For whatever reason, you’ve decided that you’re going to homeschool. You are both excited and nervous, but you know this is the best option for your child at this time. Yet, you’re feeling a little overwhelmed. You’re not a teacher by profession. You never worked in a daycare. You never even attended summer camp to know enough about working with children — much less about teaching a child with special needs.
Where do you start? What do you need? Who should you contact?
This article will show you that you don’t need a degree in education to know how to be your child’s teacher, even if he has special needs.
How to get started homeschooling a child with special needs:
1- Paperwork. You will need to gather all of the most recent reports on your child. The best piece is the evaluation drawn up by a psychologist. If you have a service plan or an IEP in place from your child’s rehabilitation center or from your child’s previous school, then have these handy as well. From these reports, you can devise educational goals for your child.
2- Supplies. If your child has physical limitations, he may require adapted school supplies that you won’t easily find at your local office supply store. Look online for shops that sell equipment for children with special needs. They often have a section of the catalog dedicated to materials to help develop fine motor skills. Some items, however, you will be able to find at any supply store. You just need to be creative about how you use them.
Some supplies you should have on your list:
- adapted scissors and cutters (ex.: left-handed scissors, stable tabletop scissors, scrapbook punches, scrapbook circle cutters, etc.)
- a variety of glue bottles or glue sticks (ex.: twist top glue bottles, all-purpose glue with a fine tip, two-sided tape, colored stick glue, etc.) You can find examples of cut and paste supplies here.
- a variety of drawing tools (magnetic drawing board and corresponding pen, chalk, rectangular-shaped crayons, markers, etc.) Find details about drawing tools here.
- a variety of painting tools (recycled items such as egg cartons, but also scrapers, paint brushes of various widths, a painting board, etc.) Find more painting tips here.
- flannel board and flannel pieces
- playdough or clay
- technology (especially if your child uses AAC or a tablet for communication)
- a large-buttoned calculator
- Velcro (dots and strips – you will use these often!)
- laminating machine (a super investment!)
3- Furniture or Equipment. Your child with special needs may require special seating or worktops to be comfortable enough to work on activities. When looking for furniture, keep in mind where you will place it in your home but also where you can sit or stand so that you, too, can comfortably work with your child. If you plan to work across from your child at a desk for instance, avoid a desk with a backboard. Find more about adapted furniture and equipment here.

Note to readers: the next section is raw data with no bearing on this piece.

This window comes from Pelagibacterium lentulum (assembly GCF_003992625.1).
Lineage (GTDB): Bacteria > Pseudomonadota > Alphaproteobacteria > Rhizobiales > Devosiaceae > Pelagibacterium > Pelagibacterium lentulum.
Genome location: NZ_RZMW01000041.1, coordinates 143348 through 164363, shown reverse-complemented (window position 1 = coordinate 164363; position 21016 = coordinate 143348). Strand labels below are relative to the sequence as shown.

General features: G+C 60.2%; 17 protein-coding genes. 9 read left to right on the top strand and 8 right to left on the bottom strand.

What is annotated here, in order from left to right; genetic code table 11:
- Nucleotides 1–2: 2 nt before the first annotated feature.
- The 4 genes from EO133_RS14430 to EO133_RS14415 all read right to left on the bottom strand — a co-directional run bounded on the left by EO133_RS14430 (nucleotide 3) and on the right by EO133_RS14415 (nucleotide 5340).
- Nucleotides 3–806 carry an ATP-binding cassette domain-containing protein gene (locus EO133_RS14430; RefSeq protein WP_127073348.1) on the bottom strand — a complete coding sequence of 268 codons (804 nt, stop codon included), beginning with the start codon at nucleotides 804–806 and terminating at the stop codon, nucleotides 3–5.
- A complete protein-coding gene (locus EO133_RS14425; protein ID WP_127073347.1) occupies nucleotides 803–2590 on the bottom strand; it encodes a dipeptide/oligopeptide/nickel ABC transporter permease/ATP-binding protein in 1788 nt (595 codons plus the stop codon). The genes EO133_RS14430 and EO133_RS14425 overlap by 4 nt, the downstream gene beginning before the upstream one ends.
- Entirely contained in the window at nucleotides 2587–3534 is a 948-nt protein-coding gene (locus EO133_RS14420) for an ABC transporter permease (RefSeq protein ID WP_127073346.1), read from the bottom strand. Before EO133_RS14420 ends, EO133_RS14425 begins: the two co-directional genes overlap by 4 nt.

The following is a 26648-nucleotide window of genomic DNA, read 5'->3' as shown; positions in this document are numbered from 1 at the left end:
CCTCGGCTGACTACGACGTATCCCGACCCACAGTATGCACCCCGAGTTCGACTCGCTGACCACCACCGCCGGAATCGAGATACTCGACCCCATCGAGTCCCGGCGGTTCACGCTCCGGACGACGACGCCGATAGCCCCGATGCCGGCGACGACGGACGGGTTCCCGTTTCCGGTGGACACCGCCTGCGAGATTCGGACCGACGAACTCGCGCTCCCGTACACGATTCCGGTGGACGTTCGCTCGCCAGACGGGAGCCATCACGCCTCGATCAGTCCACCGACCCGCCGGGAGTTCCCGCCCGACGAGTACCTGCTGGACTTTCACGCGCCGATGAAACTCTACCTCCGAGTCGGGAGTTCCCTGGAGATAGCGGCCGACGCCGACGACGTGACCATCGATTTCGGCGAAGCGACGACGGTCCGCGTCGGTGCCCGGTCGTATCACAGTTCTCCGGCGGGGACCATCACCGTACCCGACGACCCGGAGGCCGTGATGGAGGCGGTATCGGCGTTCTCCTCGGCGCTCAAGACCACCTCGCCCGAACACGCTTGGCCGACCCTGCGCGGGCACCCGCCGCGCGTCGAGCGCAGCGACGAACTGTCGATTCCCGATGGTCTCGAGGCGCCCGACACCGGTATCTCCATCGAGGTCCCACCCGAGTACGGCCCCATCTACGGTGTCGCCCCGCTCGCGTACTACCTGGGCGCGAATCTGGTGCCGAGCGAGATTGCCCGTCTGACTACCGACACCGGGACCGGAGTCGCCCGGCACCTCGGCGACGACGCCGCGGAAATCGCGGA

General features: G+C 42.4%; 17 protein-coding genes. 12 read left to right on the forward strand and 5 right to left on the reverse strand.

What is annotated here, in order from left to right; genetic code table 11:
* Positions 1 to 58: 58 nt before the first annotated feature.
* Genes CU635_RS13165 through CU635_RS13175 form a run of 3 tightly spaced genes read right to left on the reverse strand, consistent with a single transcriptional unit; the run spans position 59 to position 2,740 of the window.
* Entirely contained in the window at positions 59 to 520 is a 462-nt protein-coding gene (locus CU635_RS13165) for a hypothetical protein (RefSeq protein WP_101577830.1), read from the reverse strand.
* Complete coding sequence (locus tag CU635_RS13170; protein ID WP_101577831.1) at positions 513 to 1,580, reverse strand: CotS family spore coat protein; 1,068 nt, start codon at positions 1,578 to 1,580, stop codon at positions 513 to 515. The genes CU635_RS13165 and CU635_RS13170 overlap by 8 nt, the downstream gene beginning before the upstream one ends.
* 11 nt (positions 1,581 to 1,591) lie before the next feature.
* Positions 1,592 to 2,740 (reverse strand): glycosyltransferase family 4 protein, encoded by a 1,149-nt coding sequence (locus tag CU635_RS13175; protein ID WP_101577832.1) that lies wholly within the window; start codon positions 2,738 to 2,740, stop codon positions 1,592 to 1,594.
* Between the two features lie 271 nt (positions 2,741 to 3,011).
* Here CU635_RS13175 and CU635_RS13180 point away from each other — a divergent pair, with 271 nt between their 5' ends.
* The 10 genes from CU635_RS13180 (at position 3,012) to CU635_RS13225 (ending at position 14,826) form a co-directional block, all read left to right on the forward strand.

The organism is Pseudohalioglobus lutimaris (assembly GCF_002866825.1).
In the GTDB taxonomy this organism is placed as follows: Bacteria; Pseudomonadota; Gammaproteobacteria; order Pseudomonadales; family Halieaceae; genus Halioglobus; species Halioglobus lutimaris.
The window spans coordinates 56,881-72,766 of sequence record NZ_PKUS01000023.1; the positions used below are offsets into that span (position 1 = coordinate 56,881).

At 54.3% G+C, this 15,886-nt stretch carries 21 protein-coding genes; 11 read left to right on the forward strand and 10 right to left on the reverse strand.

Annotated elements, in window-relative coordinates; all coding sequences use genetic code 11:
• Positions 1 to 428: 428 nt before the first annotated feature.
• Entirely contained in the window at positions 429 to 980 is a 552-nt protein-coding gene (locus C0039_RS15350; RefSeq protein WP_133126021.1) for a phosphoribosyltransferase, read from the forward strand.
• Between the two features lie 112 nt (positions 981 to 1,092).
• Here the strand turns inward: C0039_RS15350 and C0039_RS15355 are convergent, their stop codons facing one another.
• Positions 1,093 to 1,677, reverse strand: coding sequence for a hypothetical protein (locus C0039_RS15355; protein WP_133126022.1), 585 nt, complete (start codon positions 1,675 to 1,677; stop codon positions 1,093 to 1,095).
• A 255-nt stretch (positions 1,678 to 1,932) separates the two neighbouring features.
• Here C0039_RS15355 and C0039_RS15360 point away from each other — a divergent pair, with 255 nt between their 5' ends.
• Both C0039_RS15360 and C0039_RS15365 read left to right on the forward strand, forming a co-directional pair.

4- Space. Where will you homeschool your child? In the living room? In the dining room? Anywhere around the house? It’s important to think about spaces in your home that will work best for your child. If your child is highly distracted, avoid a place where the rest of the family might be listening to music or watching television. Also, think about noises such as electrical buzzing from your nearby computer or the refrigerator in the kitchen. Sometimes, slight noises and bright lights can be a huge distraction for a child with sensory sensitivities.
5- People. Will your child continue with therapy throughout the year? Do you need additional professionals to help you with homeschooling your child?
Some professionals to think about hiring/ consulting are:
- a music therapist or a music teacher if your child wants to take on an instrument
- art therapist or art teacher
- dance/ movement teacher
- drama specialist (can also teach puppetry and storytelling)
- photographer, woodworker, craftsman (any specialist with skills your child shows an interest in learning)
- an OT (at your local rehabilitation center)
- a PT (also at your local rehab center)
- speech and language pathologist
- and ASL specialist
- a tutor (for a subject you are unsure about teaching)
- an educational consultant (to help you plan an individualized educational program for your child)
You don’t have to spend a lot of money on specialists. Sometimes, your local homeschool co-op will be able to offer music or art lessons in a group setting. Also, there are college students often looking to volunteer. Check your local post-secondary schools for ideas.
6- Additional Resources. Homeschooling was not meant to be done in isolation, even if your child has special needs that require special attention. Do a little research in your area, but call ahead to be sure that their facility is adapted if your child uses special equipment (this includes having a proper place to change your child, should the need arise).
Look for activities happening in your community in places such as:
- your local YMCA
- your homeschool co-op
- community youth or sports center
- local library
- the rehabilitation center your child attends
- a nature center
- learning center
- local farm
The first year of homeschooling may be daunting at first, but know that you don’t have to have it all figured out in August. Take it one day at a time and you will see your confidence grow as you get to know your child in this academic relationship.
Have a success school year!
What questions/ concerns might you have regarding homeschooling a child with special needs? What is causing you some hesitation in getting started?